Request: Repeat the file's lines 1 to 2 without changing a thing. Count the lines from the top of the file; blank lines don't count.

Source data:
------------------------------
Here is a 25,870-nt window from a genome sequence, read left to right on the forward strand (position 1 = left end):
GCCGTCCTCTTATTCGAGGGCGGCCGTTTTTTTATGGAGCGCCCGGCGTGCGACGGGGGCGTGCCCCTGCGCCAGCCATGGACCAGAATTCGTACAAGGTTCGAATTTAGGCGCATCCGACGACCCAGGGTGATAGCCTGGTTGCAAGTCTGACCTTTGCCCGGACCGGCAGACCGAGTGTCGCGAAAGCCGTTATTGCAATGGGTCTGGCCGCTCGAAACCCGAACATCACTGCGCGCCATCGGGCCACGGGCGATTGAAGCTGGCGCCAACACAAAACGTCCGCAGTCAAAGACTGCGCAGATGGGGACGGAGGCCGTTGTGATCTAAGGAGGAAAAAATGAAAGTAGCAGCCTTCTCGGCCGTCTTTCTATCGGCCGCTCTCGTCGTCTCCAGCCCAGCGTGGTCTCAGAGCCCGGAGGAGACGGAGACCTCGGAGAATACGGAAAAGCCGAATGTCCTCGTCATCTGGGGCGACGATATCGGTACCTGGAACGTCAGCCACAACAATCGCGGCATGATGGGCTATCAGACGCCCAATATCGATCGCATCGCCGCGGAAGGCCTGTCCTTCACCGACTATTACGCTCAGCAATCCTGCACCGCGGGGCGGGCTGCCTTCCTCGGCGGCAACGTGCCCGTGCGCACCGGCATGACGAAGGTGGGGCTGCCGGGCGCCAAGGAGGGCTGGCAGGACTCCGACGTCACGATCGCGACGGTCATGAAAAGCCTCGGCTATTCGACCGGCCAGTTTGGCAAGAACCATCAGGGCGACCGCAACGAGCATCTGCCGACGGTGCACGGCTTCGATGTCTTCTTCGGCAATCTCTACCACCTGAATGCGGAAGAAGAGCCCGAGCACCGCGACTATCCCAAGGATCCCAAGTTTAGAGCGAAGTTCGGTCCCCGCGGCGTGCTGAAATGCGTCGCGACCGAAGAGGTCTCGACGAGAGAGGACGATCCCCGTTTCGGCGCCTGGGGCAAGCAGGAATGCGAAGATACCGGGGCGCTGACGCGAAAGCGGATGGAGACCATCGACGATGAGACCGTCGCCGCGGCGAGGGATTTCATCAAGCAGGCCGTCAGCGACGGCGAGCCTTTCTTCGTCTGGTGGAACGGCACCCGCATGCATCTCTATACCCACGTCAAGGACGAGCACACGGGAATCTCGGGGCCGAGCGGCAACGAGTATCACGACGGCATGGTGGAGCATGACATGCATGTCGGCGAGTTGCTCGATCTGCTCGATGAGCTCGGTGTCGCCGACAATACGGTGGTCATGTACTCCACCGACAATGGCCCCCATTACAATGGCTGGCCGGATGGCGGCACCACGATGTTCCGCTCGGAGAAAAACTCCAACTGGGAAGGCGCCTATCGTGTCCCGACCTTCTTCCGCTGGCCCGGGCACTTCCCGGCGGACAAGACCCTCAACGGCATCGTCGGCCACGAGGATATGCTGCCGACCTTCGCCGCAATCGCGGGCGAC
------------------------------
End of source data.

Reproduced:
Here is a 25,870-nt window from a genome sequence, read left to right on the forward strand (position 1 = left end):
GCCGTCCTCTTATTCGAGGGCGGCCGTTTTTTTATGGAGCGCCCGGCGTGCGACGGGGGCGTGCCCCTGCGCCAGCCATGGACCAGAATTCGTACAAGGTTCGAATTTAGGCGCATCCGACGACCCAGGGTGATAGCCTGGTTGCAAGTCTGACCTTTGCCCGGACCGGCAGACCGAGTGTCGCGAAAGCCGTTATTGCAATGGGTCTGGCCGCTCGAAACCCGAACATCACTGCGCGCCATCGGGCCACGGGCGATTGAAGCTGGCGCCAACACAAAACGTCCGCAGTCAAAGACTGCGCAGATGGGGACGGAGGCCGTTGTGATCTAAGGAGGAAAAAATGAAAGTAGCAGCCTTCTCGGCCGTCTTTCTATCGGCCGCTCTCGTCGTCTCCAGCCCAGCGTGGTCTCAGAGCCCGGAGGAGACGGAGACCTCGGAGAATACGGAAAAGCCGAATGTCCTCGTCATCTGGGGCGACGATATCGGTACCTGGAACGTCAGCCACAACAATCGCGGCATGATGGGCTATCAGACGCCCAATATCGATCGCATCGCCGCGGAAGGCCTGTCCTTCACCGACTATTACGCTCAGCAATCCTGCACCGCGGGGCGGGCTGCCTTCCTCGGCGGCAACGTGCCCGTGCGCACCGGCATGACGAAGGTGGGGCTGCCGGGCGCCAAGGAGGGCTGGCAGGACTCCGACGTCACGATCGCGACGGTCATGAAAAGCCTCGGCTATTCGACCGGCCAGTTTGGCAAGAACCATCAGGGCGACCGCAACGAGCATCTGCCGACGGTGCACGGCTTCGATGTCTTCTTCGGCAATCTCTACCACCTGAATGCGGAAGAAGAGCCCGAGCACCGCGACTATCCCAAGGATCCCAAGTTTAGAGCGAAGTTCGGTCCCCGCGGCGTGCTGAAATGCGTCGCGACCGAAGAGGTCTCGACGAGAGAGGACGATCCCCGTTTCGGCGCCTGGGGCAAGCAGGAATGCGAAGATACCGGGGCGCTGACGCGAAAGCGGATGGAGACCATCGACGATGAGACCGTCGCCGCGGCGAGGGATTTCATCAAGCAGGCCGTCAGCGACGGCGAGCCTTTCTTCGTCTGGTGGAACGGCACCCGCATGCATCTCTATACCCACGTCAAGGACGAGCACACGGGAATCTCGGGGCCGAGCGGCAACGAGTATCACGACGGCATGGTGGAGCATGACATGCATGTCGGCGAGTTGCTCGATCTGCTCGATGAGCTCGGTGTCGCCGACAATACGGTGGTCATGTACTCCACCGACAATGGCCCCCATTACAATGGCTGGCCGGATGGCGGCACCACGATGTTCCGCTCGGAGAAAAACTCCAACTGGGAAGGCGCCTATCGTGTCCCGACCTTCTTCCGCTGGCCCGGGCACTTCCCGGCGGACAAGACCCTCAACGGCATCGTCGGCCACGAGGATATGCTGCCGACCTTCGCCGCAATCGCGGGCGAC